Time passed, school let out, and we soon settled into a routine. I was up in the morning at dawn, onto my bike, down the hill and back up—about a half-mile to swim practice. We swam for ninety minutes or so, and then I was back on my bike. Mom made pancakes most mornings. Sometimes I ate cereal. Soon enough I was back on my bike, heading back to the pool to meet friends, as often as not still wearing our Speedos. Chicken fights, Marco Polo, tag, touch the bottom of the deep end, diving contests, and “who can splash the lifeguard?” These things were our lives. We had sleepovers, got addicted to the Eddie Murphy edition of Saturday Night Live, and taught ourselves to play red box Dungeons and Dragons. We watched movies and threw ninja stars at a cut-out target that somebody set up in their garage.
We were kids.
|Swimming for Camelot.|
Swimming came together for me. How much of this was practice and how much was the sheer constancy of our presence at the pool I neither knew nor cared. It wasn’t a concern. We were running around on land, and we were running around in the water, and we all did both with equal facility. My best friends were Chris and Cass and Eric and David. Especially David, who’d been in my school but whom I’d never really gotten to know until we started swimming together. We shared a love of the cool new technology of the 1980s, of X-Men comic books, and of fantasy roleplaying games. David particularly loved the computer game Zork, which had just debuted to public acclaim. He was also the best breaststroker in our age group, which meant that we spent a lot of time together in the water.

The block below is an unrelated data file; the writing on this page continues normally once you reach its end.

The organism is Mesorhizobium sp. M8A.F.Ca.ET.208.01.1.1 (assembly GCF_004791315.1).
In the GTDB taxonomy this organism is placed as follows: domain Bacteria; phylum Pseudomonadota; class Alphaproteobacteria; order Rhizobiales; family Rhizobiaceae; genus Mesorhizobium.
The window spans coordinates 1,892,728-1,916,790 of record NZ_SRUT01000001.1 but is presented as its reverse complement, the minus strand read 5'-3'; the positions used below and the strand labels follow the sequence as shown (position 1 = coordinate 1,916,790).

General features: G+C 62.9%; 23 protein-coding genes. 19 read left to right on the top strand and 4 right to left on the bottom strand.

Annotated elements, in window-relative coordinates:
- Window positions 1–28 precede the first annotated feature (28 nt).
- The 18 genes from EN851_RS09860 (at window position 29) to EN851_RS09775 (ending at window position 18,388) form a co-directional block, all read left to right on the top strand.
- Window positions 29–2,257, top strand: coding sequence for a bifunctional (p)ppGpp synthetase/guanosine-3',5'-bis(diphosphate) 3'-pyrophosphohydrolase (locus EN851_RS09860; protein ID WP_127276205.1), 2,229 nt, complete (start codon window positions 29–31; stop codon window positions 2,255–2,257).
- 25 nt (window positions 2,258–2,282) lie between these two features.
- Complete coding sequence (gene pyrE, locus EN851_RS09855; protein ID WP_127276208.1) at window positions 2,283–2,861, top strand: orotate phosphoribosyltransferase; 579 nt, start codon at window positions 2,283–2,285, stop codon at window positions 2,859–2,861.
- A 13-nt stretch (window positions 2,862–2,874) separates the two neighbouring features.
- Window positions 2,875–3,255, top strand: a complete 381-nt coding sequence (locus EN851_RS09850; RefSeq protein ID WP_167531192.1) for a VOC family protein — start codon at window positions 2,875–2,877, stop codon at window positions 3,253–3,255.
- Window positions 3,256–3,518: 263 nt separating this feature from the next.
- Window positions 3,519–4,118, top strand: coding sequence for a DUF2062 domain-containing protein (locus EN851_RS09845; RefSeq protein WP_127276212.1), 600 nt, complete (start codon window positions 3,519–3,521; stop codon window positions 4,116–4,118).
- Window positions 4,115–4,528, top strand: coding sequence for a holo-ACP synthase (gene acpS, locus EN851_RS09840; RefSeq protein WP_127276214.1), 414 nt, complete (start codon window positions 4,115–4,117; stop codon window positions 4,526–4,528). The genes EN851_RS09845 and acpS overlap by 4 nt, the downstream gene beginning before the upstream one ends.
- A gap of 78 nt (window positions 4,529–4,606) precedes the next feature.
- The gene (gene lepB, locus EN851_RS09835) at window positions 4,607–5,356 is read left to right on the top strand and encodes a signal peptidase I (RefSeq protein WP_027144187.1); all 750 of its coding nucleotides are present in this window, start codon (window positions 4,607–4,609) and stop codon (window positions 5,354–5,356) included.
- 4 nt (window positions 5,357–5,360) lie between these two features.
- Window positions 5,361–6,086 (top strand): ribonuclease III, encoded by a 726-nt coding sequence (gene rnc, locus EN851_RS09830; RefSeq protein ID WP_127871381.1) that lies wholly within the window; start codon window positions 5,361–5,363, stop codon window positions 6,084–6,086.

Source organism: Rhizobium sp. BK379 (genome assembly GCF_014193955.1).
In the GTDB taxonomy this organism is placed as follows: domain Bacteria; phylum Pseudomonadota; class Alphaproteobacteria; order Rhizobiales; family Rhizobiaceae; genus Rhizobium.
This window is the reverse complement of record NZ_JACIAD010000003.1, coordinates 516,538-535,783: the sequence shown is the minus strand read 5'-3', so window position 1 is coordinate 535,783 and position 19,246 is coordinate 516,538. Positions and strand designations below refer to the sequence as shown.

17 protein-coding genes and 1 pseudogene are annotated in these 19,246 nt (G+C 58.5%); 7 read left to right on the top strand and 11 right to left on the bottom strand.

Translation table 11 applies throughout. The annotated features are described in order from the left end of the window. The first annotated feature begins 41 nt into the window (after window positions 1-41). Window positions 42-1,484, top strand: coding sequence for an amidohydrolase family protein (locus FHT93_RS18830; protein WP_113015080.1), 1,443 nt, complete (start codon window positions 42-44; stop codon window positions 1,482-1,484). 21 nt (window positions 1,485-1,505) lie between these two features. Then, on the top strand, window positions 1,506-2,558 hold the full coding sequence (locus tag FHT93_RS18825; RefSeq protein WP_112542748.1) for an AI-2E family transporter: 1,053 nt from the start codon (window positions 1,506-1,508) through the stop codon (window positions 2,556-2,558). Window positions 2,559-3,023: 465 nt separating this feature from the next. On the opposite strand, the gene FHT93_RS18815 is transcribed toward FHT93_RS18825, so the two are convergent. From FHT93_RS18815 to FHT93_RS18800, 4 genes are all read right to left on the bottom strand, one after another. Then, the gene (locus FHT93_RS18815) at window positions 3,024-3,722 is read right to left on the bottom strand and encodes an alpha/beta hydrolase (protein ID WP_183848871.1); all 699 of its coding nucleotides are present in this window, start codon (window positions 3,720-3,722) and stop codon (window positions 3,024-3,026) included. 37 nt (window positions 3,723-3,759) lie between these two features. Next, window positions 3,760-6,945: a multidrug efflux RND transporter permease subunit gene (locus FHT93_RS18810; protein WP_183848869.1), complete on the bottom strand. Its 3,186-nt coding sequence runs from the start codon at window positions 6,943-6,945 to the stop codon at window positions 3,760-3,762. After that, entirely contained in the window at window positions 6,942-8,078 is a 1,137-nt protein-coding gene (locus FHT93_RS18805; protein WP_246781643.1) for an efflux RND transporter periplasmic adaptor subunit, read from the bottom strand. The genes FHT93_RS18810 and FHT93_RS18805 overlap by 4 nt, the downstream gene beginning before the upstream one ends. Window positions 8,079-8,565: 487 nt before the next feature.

Good swimming form starts with the right body position. Kids who have naturally good form keep their heads down and have hips that ride high in the water. If you think of your body as a lever, then your lungs—which fill with air and therefore float—serve as a fulcrum. When one part, your head, comes up out of the water, the rest of your body must sink to counterbalance, a motion that is exacerbated by the placement of the lungs. Our lungs are off-center, so our hips and legs already have a tendency to sink because they’re on the lever’s long end. We control this by keeping our heads down with our faces in the water and by kicking, both to provide locomotion and to keep our hips high, so that they ride at the waterline.